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John Wesley On Unfairly Judging Others — An Excerpt From "John Wesley's Teachings: Society and Ethics"

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9780310587187Of late, I am finding a new source of theological and pastoral insights from what I believe is one of the most untapped, neglected evangelical fonts of wisdom: the teachings of John Wesley.

From God and His providence to Christ and His salvation, pastoral theology to ethics and society, this Methodist preacher-theologian offers us pastors and teachers a wealth of wisdom to not only draw upon for our own ministry, but also to pass along to our students and congregants.

For the past few weeks we've been plumbing the depths of Wesley's font using a new resource on his teachings, John Wesley's Teachings: Society and EthicsIt is the last of Oden's four volumes that makes this Methodist minister's thoughts accessible to modern readers inside and outside the academy. His final volume is the most practical of the four, because it gets at the heart of how a Christian should behave.

(Read our two articles giving an overview and offering 5 criticisms.)

To give you a sense of what Oden has provided the Church, I want to share a short excerpt from a chapter in Oden's theological ethics section, the core of which is found in Wesley's thirteen discourses on Jesus' Sermon on the Mount.

The underlying root in this ethic is summed by Oden: “The Christian life is the fruit of justifying faith. It arises not as a result of an idea but in response to an event: God’s grace made known in the cross and resurrection.” (179)

In Wesley’s words, the Sermon was a “stable doctrine” that acted as “a summary of the Christian life, beginning with repentance and proceeding through justification to perfect love.” (179-180) It was the ethical foundation to the kind of life that God desires of his children, the kind of life that’s blessed in which the Christian is living in full enjoyment of and accountability to God. And in the short section below, we see one aspect of life God detests: unfairly judging others.

-Jeremy Bouma, Th.M. (@bouma)


2. Unfairly Judging Others

a. You Will Be Judged Eternally as You Judge Others in Time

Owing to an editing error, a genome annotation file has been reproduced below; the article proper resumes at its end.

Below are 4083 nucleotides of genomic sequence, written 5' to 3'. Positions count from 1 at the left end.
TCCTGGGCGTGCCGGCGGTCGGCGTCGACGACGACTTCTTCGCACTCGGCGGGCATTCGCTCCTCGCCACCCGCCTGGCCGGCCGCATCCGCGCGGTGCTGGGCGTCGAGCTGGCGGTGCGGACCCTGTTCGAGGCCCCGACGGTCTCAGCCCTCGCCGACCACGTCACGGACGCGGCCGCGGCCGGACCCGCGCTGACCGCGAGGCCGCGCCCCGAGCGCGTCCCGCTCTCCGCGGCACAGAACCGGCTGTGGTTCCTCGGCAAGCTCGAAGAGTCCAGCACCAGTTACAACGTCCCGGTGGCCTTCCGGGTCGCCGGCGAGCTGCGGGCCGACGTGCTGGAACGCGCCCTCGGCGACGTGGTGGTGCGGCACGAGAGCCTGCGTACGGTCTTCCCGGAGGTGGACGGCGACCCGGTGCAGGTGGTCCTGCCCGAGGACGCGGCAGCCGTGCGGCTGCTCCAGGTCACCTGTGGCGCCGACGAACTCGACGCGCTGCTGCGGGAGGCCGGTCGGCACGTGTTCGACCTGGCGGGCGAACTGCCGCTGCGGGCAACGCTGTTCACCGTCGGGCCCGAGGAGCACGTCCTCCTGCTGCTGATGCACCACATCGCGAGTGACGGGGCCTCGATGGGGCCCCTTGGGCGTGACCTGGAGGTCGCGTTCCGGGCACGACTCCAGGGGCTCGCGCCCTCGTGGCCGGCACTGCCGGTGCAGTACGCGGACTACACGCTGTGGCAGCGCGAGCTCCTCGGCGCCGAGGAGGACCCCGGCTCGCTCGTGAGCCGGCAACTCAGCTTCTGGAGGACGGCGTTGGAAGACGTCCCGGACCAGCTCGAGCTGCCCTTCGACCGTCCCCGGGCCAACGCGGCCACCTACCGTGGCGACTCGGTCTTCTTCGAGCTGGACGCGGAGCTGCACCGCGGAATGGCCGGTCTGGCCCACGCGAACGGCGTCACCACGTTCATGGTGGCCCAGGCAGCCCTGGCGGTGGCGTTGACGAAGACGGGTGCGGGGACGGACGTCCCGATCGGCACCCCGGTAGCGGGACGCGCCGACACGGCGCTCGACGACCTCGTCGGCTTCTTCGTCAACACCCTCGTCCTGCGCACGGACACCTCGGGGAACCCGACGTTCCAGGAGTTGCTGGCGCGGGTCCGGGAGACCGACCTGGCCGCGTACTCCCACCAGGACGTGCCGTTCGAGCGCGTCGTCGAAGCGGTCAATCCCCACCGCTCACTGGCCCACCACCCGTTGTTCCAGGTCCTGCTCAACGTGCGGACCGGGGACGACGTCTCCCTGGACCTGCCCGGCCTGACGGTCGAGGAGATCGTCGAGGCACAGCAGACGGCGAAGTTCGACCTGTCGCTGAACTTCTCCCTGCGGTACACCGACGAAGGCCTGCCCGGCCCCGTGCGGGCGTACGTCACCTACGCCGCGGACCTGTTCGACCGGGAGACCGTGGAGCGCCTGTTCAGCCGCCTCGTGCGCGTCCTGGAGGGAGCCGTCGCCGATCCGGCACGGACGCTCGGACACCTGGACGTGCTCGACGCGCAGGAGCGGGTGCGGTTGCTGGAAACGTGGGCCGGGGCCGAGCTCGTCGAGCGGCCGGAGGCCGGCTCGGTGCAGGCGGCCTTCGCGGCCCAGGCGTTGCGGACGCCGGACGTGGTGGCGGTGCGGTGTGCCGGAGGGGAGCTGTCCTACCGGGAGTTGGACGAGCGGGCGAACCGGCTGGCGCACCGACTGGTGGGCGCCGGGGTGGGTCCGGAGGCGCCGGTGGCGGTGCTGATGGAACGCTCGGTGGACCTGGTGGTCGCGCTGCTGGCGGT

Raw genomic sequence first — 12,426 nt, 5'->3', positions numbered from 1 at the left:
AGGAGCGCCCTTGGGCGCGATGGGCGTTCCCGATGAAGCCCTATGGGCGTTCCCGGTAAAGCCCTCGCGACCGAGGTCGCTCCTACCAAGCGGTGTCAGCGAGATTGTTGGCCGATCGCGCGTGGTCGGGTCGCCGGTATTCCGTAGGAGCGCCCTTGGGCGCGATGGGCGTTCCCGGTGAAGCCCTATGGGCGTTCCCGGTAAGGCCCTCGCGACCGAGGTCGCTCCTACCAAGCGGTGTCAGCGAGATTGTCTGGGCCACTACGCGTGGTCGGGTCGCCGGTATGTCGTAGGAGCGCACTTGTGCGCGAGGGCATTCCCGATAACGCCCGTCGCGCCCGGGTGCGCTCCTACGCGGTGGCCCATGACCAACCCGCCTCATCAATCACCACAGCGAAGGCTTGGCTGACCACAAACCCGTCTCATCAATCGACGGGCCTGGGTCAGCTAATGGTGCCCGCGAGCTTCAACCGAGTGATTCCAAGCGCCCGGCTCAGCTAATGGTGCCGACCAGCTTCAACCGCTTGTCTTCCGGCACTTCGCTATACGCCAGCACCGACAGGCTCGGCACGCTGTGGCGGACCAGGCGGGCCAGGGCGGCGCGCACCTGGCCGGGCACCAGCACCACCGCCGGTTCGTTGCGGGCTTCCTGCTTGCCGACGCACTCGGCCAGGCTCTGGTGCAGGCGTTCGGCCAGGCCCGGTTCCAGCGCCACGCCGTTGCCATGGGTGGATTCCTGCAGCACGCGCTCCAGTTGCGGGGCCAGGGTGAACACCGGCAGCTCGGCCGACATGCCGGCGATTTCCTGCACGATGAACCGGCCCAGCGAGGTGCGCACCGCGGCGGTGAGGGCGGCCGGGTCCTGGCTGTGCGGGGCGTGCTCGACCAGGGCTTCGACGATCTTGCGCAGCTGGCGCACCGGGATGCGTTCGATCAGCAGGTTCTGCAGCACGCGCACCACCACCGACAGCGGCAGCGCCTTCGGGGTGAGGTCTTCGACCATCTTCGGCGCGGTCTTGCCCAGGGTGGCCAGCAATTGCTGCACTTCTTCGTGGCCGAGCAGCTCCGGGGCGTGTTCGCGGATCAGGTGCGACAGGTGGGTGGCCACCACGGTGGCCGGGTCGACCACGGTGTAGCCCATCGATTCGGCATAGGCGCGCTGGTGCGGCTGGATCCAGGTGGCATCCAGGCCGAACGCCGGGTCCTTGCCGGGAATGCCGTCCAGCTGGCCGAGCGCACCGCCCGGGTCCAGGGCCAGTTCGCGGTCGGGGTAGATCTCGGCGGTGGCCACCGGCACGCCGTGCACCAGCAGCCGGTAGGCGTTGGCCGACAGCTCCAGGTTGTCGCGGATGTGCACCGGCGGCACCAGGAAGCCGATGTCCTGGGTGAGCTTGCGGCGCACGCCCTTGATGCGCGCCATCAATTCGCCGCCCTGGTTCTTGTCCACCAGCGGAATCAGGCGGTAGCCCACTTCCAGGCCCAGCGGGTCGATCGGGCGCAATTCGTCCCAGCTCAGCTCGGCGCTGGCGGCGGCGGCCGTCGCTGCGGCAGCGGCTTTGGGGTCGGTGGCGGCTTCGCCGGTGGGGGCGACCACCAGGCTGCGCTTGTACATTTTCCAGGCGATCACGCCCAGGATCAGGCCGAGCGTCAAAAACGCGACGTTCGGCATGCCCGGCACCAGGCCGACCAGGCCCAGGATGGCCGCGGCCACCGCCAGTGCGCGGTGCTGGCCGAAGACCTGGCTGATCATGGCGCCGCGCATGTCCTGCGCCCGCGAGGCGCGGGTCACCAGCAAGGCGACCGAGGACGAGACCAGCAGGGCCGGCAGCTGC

The first hindrance Jesus cautions us against is unfair judging. “Judge not, that ye be not judged.”  Do not judge the neighbor at all unfairly in this world, for you will ultimately be judged entirely fairly by the eternal Lord. So “do not judge, or you too will be judged.” “For in the same way you judge others, you will be judged, and with the measure you use, it will be measured to you.”

b. Let the Fairness Ethic of the Community of Faith Be Openly Seen

The community of faith is like a city set upon a hill. The interpersonal behaviors of the Christians are open for the world to see. The world can see the struggle going on in the Christian life. Many will see that Christians seek “to be humble, serious, gentle, merciful, and pure in heart.” If so, they are likely to earnestly desire “these holy tempers as they have not yet attained, and wait for them in doing all good to all men, and patiently suffering evil.”

But if that fairness is not really there to be plausibly taken into account by the world, then Christians are easily dismissed as hypocritical and insincere. Unfairness within the believing community provides the world with an excuse for condemning those whom they might otherwise do well to imitate, for example, when Christians “spend their time in finding out their neighbor’s faults instead of amending their own.” In that case, Christians may appear to “never go beyond a poor dead form of godliness without the power.”

3. Focusing on the Mote in Another’s Eye

Jesus asked why we see so clearly the speck in another’s eye yet “pay no attention to the plank in [our] own eye.”  Why inspect “the infirmities, the mistakes, the imprudence, the weakness” of others without considering your own self-will and the idolatrous love of the world? “With what supine carelessness and indifference art thou dancing over the mouth of hell!”… If you judge your neighbor harshly or tell him you would like to help him with the mote in his eye, that only rankles him.

a. First Cast Out the Beam from Your Own Eye

You will be more able to remove the speck from another’s eye if you first take the plank out of your own.  This is a reasonable moral requirement for anyone offering criticism: the willingness first to critique oneself. The most ancient rule of moral knowledge since Socrates has been: “Know thyself!” Since you know your own inadequacies, do not forget them in criticizing others. Be honest about the incongruities in your own life. “Cast out the beam of self-will!” (pgs. 263-264)

Old Testament Today, 2nd Edition

John Wesley's Teachings: Society and Ethics

By Thomas C. Oden

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